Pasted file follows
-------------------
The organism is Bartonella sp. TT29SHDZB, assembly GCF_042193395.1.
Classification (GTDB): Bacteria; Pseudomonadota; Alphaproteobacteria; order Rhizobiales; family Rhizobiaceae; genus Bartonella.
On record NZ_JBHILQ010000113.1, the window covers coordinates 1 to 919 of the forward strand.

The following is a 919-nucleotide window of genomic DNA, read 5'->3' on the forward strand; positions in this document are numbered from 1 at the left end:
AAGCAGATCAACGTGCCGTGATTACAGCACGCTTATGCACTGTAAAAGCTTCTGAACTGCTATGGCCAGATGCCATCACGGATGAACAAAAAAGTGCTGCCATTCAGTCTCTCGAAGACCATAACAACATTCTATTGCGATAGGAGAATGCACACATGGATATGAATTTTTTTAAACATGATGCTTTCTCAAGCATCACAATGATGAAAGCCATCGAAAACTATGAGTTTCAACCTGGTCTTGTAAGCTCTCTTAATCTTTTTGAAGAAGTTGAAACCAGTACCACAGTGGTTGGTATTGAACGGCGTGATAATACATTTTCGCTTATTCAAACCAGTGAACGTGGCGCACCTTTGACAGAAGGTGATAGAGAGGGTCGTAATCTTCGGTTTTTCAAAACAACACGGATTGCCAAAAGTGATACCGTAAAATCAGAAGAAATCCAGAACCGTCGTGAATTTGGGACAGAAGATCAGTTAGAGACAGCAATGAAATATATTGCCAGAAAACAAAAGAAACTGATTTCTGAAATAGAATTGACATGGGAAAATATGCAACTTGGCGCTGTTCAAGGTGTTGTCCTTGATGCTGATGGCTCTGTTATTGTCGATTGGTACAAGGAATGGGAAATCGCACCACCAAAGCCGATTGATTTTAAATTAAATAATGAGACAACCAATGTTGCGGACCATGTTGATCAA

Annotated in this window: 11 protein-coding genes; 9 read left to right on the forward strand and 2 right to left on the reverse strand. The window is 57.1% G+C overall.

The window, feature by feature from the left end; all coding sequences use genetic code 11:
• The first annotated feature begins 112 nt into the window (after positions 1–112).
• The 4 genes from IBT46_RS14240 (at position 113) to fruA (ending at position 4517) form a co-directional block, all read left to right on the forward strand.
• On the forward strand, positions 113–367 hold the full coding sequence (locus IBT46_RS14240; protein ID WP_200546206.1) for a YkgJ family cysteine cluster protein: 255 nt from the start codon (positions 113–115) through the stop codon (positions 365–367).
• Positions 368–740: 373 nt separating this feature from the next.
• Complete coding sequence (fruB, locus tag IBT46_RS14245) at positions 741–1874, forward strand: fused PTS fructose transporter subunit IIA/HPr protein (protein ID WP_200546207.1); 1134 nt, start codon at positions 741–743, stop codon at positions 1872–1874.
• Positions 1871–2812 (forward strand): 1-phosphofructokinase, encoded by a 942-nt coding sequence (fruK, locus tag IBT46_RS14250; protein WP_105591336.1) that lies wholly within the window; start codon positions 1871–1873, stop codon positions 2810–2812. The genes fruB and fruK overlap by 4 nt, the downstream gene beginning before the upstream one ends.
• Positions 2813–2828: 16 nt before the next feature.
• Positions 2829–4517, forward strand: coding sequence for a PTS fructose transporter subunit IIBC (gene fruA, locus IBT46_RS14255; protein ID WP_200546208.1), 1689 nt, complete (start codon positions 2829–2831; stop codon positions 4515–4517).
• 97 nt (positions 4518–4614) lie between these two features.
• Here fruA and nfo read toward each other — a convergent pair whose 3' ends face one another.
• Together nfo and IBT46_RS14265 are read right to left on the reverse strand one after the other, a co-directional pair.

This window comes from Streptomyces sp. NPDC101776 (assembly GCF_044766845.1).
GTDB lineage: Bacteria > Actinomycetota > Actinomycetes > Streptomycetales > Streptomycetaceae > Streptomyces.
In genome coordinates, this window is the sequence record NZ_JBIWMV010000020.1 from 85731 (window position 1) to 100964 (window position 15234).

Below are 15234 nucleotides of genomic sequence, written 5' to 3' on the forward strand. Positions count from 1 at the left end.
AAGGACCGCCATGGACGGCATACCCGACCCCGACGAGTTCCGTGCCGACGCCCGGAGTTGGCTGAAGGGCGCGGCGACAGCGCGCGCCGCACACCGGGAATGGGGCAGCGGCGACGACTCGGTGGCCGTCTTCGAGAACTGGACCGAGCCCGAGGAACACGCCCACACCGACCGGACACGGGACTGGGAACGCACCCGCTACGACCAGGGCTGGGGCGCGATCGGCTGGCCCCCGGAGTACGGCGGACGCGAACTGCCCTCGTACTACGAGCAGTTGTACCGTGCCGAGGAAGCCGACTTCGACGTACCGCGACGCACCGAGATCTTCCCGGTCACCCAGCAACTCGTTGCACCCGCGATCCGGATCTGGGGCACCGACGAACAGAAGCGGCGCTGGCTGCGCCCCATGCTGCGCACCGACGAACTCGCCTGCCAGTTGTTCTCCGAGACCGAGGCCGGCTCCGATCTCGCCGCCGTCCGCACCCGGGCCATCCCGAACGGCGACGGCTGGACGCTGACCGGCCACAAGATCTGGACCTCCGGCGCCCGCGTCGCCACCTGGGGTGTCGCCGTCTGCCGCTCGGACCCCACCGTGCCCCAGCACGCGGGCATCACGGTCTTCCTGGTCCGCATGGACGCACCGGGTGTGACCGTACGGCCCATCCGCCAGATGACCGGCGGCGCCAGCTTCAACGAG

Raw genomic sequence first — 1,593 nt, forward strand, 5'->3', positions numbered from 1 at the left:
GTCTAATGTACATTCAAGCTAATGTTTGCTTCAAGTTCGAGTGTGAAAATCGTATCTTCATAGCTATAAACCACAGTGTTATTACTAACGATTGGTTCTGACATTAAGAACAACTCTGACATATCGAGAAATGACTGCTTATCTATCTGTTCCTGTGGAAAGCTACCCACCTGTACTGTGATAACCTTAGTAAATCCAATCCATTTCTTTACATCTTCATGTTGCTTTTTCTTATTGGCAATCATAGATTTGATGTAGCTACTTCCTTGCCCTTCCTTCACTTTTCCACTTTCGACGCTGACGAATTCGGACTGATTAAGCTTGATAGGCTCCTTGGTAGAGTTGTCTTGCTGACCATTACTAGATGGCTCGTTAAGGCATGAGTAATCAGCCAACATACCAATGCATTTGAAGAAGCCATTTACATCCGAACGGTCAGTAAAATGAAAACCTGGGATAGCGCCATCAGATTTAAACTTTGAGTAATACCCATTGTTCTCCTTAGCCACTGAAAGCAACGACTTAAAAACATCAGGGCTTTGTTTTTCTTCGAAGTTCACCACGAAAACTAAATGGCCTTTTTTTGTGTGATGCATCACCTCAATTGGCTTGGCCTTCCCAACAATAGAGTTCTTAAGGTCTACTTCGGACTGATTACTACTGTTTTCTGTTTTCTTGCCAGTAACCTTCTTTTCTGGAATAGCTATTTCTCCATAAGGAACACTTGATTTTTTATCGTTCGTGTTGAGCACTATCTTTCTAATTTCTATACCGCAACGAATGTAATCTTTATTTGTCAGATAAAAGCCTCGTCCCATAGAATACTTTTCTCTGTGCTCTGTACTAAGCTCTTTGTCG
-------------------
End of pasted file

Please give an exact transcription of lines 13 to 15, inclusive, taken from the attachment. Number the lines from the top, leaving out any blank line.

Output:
• Positions 1871–2812 (forward strand): 1-phosphofructokinase, encoded by a 942-nt coding sequence (fruK, locus tag IBT46_RS14250; protein WP_105591336.1) that lies wholly within the window; start codon positions 1871–1873, stop codon positions 2810–2812. The genes fruB and fruK overlap by 4 nt, the downstream gene beginning before the upstream one ends.
• Positions 2813–2828: 16 nt before the next feature.
• Positions 2829–4517, forward strand: coding sequence for a PTS fructose transporter subunit IIBC (gene fruA, locus IBT46_RS14255; protein ID WP_200546208.1), 1689 nt, complete (start codon positions 2829–2831; stop codon positions 4515–4517).